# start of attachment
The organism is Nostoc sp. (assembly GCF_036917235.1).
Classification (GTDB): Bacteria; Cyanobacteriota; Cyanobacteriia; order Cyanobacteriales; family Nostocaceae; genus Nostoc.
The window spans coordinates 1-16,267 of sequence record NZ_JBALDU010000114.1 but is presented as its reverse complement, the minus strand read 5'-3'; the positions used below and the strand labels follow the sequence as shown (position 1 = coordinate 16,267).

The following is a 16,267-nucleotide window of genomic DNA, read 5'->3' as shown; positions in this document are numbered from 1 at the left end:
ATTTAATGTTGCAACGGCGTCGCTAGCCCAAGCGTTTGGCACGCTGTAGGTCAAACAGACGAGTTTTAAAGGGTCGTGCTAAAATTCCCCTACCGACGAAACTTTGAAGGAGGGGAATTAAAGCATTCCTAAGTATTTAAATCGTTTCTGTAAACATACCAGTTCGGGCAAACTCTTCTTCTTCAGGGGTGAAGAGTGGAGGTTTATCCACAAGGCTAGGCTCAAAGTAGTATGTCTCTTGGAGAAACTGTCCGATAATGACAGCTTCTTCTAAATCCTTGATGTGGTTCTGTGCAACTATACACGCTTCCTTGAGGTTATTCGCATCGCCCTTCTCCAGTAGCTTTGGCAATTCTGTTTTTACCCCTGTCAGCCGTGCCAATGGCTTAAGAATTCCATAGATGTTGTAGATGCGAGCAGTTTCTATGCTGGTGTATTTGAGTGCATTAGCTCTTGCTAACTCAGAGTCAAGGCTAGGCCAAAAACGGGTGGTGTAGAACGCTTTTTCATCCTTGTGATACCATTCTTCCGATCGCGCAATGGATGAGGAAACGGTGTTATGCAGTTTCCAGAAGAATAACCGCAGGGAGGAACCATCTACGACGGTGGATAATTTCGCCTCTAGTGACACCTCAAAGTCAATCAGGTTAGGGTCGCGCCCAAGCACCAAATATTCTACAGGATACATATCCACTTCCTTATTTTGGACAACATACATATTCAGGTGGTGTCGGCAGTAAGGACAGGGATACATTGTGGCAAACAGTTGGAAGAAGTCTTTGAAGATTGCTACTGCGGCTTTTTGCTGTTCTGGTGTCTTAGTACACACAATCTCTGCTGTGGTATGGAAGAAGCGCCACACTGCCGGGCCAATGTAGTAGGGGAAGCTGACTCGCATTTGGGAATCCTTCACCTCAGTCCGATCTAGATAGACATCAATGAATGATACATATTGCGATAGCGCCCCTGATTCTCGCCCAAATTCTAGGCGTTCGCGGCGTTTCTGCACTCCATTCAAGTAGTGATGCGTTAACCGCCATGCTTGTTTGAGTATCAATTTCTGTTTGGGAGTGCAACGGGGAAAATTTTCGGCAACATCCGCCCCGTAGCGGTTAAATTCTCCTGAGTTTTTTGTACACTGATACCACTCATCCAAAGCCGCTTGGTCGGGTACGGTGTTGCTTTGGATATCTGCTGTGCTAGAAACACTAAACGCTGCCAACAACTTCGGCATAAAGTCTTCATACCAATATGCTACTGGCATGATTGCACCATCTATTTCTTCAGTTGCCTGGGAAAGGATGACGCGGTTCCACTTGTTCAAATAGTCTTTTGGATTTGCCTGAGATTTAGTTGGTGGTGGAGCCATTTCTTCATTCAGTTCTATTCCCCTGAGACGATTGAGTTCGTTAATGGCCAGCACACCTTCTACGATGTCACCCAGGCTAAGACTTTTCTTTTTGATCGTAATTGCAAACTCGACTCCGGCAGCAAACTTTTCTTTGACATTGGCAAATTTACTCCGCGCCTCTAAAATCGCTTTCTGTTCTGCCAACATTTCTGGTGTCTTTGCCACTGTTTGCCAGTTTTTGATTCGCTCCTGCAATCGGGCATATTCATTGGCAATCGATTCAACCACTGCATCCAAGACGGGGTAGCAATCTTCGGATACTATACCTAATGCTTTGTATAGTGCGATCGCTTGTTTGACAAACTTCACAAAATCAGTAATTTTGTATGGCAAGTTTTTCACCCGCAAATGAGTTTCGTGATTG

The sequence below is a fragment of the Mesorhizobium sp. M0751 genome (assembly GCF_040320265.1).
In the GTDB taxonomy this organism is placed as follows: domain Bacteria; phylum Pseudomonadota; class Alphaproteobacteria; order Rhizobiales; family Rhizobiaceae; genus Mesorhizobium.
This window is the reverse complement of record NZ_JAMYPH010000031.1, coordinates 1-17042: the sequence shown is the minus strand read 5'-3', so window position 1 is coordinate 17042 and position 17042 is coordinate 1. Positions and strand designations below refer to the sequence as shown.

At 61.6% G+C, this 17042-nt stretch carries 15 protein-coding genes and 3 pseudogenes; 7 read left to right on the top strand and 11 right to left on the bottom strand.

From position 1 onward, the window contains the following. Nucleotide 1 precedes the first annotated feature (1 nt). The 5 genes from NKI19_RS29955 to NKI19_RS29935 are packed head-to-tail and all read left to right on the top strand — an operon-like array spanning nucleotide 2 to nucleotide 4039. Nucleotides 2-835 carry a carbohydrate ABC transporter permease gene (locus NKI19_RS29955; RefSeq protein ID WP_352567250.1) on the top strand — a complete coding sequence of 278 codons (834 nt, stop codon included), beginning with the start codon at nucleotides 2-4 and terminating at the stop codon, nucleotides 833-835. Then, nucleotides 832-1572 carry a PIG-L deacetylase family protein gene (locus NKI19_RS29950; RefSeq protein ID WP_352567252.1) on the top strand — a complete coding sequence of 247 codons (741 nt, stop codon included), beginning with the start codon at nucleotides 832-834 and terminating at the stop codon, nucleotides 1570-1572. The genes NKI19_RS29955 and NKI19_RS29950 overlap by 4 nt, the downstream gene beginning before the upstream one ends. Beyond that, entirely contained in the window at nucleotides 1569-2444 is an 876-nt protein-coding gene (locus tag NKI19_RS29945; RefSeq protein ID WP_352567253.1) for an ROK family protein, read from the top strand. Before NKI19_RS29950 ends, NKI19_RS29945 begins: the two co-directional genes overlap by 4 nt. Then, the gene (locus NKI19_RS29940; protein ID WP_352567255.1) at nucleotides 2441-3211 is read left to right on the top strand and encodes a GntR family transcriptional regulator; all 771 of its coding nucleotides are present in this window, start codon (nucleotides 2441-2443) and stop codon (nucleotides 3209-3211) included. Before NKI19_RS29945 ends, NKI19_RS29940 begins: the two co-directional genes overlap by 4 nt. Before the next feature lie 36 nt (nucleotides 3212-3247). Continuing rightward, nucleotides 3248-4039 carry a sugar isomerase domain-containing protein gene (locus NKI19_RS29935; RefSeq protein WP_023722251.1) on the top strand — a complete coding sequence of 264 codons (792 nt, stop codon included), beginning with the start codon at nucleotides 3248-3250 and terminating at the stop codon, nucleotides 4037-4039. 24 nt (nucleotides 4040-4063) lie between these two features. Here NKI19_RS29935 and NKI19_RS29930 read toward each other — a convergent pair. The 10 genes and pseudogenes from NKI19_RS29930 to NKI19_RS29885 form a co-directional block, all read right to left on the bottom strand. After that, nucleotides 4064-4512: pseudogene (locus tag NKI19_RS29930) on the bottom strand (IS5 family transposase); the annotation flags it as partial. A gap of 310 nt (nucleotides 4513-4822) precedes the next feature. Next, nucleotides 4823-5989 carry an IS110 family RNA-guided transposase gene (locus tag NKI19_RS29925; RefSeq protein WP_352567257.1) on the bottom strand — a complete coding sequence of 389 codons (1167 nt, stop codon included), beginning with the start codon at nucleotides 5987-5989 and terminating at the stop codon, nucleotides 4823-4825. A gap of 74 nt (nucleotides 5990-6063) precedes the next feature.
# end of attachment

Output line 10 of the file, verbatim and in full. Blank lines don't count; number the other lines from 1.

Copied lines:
From position 1 onward, the window contains the following. Nucleotide 1 precedes the first annotated feature (1 nt). The 5 genes from NKI19_RS29955 to NKI19_RS29935 are packed head-to-tail and all read left to right on the top strand — an operon-like array spanning nucleotide 2 to nucleotide 4039. Nucleotides 2-835 carry a carbohydrate ABC transporter permease gene (locus NKI19_RS29955; RefSeq protein ID WP_352567250.1) on the top strand — a complete coding sequence of 278 codons (834 nt, stop codon included), beginning with the start codon at nucleotides 2-4 and terminating at the stop codon, nucleotides 833-835. Then, nucleotides 832-1572 carry a PIG-L deacetylase family protein gene (locus NKI19_RS29950; RefSeq protein ID WP_352567252.1) on the top strand — a complete coding sequence of 247 codons (741 nt, stop codon included), beginning with the start codon at nucleotides 832-834 and terminating at the stop codon, nucleotides 1570-1572. The genes NKI19_RS29955 and NKI19_RS29950 overlap by 4 nt, the downstream gene beginning before the upstream one ends. Beyond that, entirely contained in the window at nucleotides 1569-2444 is an 876-nt protein-coding gene (locus tag NKI19_RS29945; RefSeq protein ID WP_352567253.1) for an ROK family protein, read from the top strand. Before NKI19_RS29950 ends, NKI19_RS29945 begins: the two co-directional genes overlap by 4 nt. Then, the gene (locus NKI19_RS29940; protein ID WP_352567255.1) at nucleotides 2441-3211 is read left to right on the top strand and encodes a GntR family transcriptional regulator; all 771 of its coding nucleotides are present in this window, start codon (nucleotides 2441-2443) and stop codon (nucleotides 3209-3211) included. Before NKI19_RS29945 ends, NKI19_RS29940 begins: the two co-directional genes overlap by 4 nt. Before the next feature lie 36 nt (nucleotides 3212-3247). Continuing rightward, nucleotides 3248-4039 carry a sugar isomerase domain-containing protein gene (locus NKI19_RS29935; RefSeq protein WP_023722251.1) on the top strand — a complete coding sequence of 264 codons (792 nt, stop codon included), beginning with the start codon at nucleotides 3248-3250 and terminating at the stop codon, nucleotides 4037-4039. 24 nt (nucleotides 4040-4063) lie between these two features. Here NKI19_RS29935 and NKI19_RS29930 read toward each other — a convergent pair. The 10 genes and pseudogenes from NKI19_RS29930 to NKI19_RS29885 form a co-directional block, all read right to left on the bottom strand. After that, nucleotides 4064-4512: pseudogene (locus tag NKI19_RS29930) on the bottom strand (IS5 family transposase); the annotation flags it as partial. A gap of 310 nt (nucleotides 4513-4822) precedes the next feature. Next, nucleotides 4823-5989 carry an IS110 family RNA-guided transposase gene (locus tag NKI19_RS29925; RefSeq protein WP_352567257.1) on the bottom strand — a complete coding sequence of 389 codons (1167 nt, stop codon included), beginning with the start codon at nucleotides 5987-5989 and terminating at the stop codon, nucleotides 4823-4825. A gap of 74 nt (nucleotides 5990-6063) precedes the next feature.